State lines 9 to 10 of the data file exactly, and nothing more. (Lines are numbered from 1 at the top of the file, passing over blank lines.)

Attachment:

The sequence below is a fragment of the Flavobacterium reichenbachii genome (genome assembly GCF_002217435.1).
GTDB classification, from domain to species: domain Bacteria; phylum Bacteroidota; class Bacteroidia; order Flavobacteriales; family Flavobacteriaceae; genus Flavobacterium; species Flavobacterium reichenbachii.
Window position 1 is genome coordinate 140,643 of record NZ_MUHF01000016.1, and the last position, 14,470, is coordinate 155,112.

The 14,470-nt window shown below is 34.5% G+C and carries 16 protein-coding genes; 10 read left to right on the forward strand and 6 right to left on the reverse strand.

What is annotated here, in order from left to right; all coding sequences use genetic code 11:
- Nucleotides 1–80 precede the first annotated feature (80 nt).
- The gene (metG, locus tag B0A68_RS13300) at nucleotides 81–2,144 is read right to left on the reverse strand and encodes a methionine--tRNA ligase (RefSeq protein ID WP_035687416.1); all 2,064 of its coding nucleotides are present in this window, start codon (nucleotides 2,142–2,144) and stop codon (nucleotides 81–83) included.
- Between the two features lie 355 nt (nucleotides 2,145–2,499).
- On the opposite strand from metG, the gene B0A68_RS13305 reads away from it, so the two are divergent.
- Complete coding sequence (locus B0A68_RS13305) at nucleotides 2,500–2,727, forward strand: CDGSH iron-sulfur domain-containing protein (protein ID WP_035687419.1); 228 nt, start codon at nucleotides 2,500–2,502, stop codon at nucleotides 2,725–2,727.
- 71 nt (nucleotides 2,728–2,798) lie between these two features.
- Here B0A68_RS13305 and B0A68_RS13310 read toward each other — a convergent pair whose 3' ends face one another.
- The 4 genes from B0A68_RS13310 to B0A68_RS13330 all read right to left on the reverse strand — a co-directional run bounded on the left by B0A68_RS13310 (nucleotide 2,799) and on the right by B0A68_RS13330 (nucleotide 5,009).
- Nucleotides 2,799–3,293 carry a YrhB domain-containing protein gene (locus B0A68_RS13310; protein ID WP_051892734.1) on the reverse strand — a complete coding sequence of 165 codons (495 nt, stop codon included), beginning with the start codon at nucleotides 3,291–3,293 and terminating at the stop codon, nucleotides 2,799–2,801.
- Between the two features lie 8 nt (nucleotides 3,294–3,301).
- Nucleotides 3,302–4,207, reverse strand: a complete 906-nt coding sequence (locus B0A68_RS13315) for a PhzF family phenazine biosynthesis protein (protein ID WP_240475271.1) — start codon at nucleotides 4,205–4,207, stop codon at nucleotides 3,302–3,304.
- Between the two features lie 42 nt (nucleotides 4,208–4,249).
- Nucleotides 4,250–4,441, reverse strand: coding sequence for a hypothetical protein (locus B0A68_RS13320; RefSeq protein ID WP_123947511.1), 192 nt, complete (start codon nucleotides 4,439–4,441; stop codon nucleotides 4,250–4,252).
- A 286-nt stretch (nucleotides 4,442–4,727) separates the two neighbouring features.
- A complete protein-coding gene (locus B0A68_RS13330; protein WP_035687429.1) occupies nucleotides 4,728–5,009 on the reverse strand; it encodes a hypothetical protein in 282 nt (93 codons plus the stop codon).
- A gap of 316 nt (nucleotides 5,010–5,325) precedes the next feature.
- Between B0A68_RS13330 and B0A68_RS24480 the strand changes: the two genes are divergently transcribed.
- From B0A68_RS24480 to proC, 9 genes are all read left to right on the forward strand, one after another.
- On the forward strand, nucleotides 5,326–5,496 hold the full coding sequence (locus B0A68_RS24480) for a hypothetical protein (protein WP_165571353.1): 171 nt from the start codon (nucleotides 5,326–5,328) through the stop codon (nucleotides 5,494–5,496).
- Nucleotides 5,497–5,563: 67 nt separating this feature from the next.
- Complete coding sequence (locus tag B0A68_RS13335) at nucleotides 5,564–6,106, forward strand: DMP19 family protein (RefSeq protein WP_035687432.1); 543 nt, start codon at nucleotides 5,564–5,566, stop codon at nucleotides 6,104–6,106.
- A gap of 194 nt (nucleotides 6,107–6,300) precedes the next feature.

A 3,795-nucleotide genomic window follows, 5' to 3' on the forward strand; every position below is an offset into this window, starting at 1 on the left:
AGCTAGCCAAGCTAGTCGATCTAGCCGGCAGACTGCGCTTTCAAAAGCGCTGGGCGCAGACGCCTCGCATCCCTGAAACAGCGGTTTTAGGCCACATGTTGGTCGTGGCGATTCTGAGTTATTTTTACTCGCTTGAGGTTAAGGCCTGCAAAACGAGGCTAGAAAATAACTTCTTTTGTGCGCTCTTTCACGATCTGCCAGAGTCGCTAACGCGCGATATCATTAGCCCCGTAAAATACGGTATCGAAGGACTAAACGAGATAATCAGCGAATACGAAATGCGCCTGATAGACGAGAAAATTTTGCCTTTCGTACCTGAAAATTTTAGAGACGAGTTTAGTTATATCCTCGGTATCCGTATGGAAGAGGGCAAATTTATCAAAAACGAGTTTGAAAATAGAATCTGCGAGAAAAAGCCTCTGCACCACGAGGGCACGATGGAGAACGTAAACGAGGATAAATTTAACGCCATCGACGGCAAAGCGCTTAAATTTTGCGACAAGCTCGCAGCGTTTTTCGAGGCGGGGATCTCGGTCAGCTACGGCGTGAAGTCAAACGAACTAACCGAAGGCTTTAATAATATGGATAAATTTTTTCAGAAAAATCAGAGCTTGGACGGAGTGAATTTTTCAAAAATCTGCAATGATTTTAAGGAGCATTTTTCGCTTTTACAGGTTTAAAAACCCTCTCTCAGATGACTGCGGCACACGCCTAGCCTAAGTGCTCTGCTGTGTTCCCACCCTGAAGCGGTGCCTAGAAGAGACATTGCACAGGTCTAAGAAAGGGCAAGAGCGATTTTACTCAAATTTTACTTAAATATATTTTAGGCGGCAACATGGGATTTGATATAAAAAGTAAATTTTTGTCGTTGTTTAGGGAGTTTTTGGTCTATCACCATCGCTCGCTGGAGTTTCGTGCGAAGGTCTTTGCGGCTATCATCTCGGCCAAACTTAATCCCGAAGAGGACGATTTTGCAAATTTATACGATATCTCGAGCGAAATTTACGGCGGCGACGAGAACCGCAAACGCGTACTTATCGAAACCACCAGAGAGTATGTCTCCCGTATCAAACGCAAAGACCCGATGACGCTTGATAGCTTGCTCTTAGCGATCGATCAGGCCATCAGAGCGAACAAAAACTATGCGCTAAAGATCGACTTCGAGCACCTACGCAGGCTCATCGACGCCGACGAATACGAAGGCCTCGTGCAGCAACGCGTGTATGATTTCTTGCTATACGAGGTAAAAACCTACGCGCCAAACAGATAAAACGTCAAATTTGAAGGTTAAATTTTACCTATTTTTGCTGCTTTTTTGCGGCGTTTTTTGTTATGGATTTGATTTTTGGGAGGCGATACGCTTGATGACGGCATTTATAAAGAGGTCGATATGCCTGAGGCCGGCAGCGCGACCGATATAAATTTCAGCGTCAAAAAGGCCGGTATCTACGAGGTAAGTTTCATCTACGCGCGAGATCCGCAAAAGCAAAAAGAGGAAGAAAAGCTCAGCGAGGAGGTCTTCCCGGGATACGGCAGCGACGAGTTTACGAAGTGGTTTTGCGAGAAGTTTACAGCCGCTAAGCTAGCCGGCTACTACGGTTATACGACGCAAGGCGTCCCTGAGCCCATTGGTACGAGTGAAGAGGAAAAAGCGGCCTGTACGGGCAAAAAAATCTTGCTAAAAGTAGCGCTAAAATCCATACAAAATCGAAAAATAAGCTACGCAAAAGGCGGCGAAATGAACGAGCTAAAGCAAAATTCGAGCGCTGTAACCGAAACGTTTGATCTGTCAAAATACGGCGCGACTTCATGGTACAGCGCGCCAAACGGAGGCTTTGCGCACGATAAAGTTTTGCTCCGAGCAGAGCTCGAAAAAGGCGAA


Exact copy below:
- On the opposite strand from metG, the gene B0A68_RS13305 reads away from it, so the two are divergent.
- Complete coding sequence (locus B0A68_RS13305) at nucleotides 2,500–2,727, forward strand: CDGSH iron-sulfur domain-containing protein (protein ID WP_035687419.1); 228 nt, start codon at nucleotides 2,500–2,502, stop codon at nucleotides 2,725–2,727.